Amazon’s Kindle Scout Crowdsourced Publishing Platform Goes Live

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Amazon wants to take some of the mystery out of predicting what books will sell with its new Kindle Scout publishing program, which lets readers vote on their favourite excerpts from unreleased books to determine what does (and what doesn’t) get published. Welcome to the court to common opinion, aspiring authors.

In exchange for their participation in the program, Kindle Scout users will get free book credits, based on their ability to successfully pick winners. Those who nominate books that eventually get published will get a free Kindle version of the e-book a full week before publication day.

Readers will determine which books rise to the top of the voting pool, but a dedicated Kindle Scout team will have the final say, choosing from a selection of the most popular titles after a 30-day open voting period to determine which ones get the final publication nod. The whole process takes only 45 days or less, from author submission to publication, Amazon says.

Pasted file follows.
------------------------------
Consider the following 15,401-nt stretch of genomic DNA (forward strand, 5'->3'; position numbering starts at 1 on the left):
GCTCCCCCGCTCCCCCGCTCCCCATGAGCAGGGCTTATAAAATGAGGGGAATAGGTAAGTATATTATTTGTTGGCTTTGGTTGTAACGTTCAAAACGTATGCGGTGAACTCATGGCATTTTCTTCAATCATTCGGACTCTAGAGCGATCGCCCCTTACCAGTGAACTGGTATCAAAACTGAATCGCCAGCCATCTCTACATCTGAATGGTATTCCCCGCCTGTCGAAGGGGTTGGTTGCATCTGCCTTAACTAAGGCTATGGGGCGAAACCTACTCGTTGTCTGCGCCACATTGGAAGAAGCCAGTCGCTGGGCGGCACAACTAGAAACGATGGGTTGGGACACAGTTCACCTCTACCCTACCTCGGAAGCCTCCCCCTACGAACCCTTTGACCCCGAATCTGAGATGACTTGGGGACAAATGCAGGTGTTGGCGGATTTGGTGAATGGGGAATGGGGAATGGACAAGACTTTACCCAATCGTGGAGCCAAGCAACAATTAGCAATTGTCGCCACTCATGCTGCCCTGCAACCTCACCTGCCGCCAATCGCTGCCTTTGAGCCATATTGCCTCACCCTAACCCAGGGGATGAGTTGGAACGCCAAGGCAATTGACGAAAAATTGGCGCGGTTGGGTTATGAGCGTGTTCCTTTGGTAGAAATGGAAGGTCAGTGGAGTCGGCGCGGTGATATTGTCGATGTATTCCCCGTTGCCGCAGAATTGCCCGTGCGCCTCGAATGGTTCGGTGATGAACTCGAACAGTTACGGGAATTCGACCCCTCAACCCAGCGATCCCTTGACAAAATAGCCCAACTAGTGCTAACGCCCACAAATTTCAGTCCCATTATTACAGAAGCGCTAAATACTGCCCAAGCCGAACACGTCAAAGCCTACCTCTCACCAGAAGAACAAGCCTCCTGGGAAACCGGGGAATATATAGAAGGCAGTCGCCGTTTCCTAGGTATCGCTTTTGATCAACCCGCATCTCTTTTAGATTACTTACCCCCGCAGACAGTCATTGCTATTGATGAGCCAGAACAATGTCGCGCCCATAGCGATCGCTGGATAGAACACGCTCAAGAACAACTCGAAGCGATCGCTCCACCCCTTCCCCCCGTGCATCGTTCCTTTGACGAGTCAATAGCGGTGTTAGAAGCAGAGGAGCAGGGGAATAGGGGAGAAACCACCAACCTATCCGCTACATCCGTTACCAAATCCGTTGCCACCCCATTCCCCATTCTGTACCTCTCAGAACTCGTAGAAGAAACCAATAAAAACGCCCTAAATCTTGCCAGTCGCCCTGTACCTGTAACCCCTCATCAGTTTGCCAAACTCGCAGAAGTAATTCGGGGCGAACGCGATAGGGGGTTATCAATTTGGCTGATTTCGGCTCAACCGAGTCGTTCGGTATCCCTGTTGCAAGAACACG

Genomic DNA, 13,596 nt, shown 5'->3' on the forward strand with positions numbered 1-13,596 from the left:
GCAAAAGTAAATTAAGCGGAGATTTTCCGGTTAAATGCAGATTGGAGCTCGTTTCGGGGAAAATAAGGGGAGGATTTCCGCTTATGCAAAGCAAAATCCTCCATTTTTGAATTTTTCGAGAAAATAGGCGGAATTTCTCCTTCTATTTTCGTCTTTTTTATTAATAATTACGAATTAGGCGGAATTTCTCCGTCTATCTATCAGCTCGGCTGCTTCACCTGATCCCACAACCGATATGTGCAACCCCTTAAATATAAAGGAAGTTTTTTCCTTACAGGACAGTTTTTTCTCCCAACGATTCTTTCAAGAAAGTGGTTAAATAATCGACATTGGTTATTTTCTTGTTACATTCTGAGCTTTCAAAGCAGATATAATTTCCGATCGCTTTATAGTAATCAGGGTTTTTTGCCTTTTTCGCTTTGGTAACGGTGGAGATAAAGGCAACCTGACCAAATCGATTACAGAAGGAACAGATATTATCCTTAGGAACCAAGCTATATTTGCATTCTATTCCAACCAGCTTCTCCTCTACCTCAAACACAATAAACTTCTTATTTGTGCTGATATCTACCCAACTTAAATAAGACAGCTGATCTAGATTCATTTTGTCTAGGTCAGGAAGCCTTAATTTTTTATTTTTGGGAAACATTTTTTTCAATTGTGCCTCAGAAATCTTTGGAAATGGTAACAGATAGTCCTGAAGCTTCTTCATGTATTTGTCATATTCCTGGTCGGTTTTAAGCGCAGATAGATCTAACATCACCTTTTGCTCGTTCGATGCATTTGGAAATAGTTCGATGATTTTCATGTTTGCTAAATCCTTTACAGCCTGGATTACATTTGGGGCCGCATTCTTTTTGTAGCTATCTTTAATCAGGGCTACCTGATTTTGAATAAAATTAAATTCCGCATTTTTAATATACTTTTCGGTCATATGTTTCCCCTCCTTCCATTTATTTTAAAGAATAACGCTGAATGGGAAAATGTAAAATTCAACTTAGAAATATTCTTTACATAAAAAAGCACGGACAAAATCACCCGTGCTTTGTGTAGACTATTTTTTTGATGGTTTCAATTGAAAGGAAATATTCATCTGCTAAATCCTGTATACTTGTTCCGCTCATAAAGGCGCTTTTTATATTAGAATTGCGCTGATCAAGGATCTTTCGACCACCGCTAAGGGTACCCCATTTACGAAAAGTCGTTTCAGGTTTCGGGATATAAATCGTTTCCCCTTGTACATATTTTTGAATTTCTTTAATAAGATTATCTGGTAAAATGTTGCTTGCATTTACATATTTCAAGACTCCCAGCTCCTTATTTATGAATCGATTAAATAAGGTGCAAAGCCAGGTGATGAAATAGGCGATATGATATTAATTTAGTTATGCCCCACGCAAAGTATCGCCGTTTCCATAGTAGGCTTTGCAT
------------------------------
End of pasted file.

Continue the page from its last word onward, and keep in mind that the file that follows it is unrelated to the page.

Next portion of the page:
Amazon has a potentially industry-changing idea on its hands here with Kindle Scout, as the system provides a way to give books a stamp of approval that can cut out the noise and sheer volume of self-published titles out there, and yet it manages to provide a better deal to authors than most big publishing house deals, including a 5-year term on publishing rights granted to Kindle Press, a $1,500 advance, 50% royalties paid on e-book sales, built-in marketing and what Amazon terms “easy rights reversion.” Submissions are open to anyone, too.

Readers can nominate up to three books at once, meaning they can’t just spread their bets across the field willy-nilly in order to pick up as many free e-books as possible, and new books are added to the pool every single day.

The system resembles a more competition-focused version of social reading startup Wattpad in some ways, but this is very much commerce driven, whereas Wattpad is about providing a free publishing platform for entire works first, and only recently started dabbling in crowdsourcing with its crowdfunding book publishing experiments. Kindle Scout has much more potential to attract professional and semi-pro writers as well as amateurs and those just starting out, however, and the final potential business benefits are much more tangible.

This could also attract some writers who might otherwise turn to Indiegogo or Kickstarter to seek funding, but those eager to retain full rights control might still favor going it alone.